Rob Calder talks to Professor Alison Ritter about her recent paper “Are market mechanisms associated with alcohol and other drug treatment outcomes” and about the Australian context of drug treatment provision and commissioning. They discuss the challenges of measuring outcomes against commissioning structures and Professor Ritter explains how funding arrangements can end up looking like a bowl of spaghetti. Alison discusses why governments don’t necessarily have to tender competitively, about the burdens associated with the machinery of recommissioning and about the potential for fixed-price tendering to improve the quality of addiction treatment services.

“The best versions of competitive tendering don’t compete on price, they compete on quality. In one of our jurisdictions in Australia there is a fixed price competitive tendering process and that’s becoming a bit more common…. and I actually think that that approach where you’re competing on quality, you’re not competing on price, might actually be a much better approach – if you accept that competitive tendering is the best way to purchase health care.”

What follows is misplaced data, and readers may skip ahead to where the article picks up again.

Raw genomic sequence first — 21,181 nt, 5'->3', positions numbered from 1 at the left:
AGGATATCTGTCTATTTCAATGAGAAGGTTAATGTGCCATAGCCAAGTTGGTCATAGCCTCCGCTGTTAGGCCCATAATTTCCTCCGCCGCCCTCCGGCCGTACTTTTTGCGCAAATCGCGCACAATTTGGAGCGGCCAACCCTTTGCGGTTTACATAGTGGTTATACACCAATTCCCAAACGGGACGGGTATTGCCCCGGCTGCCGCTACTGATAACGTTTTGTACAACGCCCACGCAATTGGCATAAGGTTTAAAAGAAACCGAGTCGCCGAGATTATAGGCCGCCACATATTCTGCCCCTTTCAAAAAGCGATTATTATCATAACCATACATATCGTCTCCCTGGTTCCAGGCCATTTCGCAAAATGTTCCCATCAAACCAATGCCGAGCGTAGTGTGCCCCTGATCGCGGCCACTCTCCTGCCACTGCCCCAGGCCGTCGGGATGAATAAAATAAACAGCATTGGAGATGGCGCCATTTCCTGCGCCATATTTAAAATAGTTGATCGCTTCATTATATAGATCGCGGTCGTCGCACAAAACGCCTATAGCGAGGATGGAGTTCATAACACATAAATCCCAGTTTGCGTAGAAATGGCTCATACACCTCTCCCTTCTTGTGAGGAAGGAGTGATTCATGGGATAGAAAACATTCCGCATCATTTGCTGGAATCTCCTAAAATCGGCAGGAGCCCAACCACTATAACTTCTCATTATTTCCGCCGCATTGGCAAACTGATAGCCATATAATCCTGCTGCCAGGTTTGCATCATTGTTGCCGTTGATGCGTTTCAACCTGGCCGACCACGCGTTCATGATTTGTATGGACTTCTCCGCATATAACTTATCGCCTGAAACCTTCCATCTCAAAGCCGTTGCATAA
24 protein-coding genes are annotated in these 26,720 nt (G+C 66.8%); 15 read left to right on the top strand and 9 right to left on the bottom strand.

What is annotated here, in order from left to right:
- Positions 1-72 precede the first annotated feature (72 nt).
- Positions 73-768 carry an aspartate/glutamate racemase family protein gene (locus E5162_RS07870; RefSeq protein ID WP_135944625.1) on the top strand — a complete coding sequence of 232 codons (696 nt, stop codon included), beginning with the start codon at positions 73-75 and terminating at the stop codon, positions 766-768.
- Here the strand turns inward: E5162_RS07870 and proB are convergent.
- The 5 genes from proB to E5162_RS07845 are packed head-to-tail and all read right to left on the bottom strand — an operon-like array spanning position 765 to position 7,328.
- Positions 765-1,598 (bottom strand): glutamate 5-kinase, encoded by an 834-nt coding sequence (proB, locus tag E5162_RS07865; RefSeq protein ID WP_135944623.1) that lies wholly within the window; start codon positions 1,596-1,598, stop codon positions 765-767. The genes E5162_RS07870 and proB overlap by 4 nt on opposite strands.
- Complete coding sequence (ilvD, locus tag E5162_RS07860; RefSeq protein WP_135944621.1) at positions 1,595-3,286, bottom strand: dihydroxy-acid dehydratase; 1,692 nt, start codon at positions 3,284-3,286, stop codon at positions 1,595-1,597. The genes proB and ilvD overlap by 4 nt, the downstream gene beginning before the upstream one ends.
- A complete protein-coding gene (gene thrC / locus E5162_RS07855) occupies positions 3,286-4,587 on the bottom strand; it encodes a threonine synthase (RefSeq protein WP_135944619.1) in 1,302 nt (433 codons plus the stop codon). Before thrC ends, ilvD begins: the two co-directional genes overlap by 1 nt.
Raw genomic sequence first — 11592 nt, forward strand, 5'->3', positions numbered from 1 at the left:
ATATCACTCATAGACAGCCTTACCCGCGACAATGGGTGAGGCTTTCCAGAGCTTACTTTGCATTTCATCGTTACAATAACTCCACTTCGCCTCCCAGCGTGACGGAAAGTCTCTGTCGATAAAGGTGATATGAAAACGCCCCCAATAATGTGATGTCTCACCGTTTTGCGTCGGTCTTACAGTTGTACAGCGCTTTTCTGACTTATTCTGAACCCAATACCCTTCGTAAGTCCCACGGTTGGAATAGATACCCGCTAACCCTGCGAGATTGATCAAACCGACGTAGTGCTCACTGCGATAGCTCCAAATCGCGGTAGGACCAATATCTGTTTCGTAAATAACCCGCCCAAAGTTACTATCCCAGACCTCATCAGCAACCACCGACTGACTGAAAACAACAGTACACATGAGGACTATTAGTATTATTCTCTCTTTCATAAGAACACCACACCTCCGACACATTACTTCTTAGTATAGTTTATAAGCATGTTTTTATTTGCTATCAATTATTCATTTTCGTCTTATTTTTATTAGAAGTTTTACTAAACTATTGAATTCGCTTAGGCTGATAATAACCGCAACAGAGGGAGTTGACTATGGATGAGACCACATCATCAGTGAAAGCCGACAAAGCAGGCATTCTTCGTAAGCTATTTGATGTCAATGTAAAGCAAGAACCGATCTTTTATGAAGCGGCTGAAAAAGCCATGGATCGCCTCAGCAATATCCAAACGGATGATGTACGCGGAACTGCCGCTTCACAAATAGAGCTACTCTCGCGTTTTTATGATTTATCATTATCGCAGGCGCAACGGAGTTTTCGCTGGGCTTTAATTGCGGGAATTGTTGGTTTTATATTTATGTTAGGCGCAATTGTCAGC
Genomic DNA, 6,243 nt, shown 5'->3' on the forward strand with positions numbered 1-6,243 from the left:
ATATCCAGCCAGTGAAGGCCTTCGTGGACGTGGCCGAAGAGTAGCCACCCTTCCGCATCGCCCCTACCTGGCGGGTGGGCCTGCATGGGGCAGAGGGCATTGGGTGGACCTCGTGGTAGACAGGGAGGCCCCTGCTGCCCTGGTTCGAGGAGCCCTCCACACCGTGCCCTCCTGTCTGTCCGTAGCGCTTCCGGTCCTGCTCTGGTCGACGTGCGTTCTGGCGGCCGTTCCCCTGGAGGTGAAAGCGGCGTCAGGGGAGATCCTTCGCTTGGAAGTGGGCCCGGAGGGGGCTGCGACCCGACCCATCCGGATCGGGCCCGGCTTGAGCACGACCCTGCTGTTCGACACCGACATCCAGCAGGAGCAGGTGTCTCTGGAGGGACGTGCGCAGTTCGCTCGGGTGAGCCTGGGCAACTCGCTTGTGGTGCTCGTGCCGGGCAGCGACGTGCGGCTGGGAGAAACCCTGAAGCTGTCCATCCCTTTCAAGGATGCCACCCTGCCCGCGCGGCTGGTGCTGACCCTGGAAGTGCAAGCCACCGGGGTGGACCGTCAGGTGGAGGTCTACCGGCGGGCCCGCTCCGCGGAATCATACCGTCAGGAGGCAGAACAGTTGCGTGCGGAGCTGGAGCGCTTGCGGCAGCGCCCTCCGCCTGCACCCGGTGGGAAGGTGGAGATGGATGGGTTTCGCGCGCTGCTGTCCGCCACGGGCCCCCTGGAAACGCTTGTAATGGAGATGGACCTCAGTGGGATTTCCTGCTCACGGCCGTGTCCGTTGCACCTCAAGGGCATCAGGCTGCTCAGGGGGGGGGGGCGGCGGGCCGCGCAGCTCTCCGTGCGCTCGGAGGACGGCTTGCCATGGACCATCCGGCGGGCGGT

The original article can be found here: Ritter, A., van de Ven, K., Vuong, T., Chalmers, J., Dobbins, T., Livingston, M. and Berends, L. Are market mechanisms associated with alcohol and other drug treatment outcomes?. Addiction 2021; doi:10.1111/add.15681

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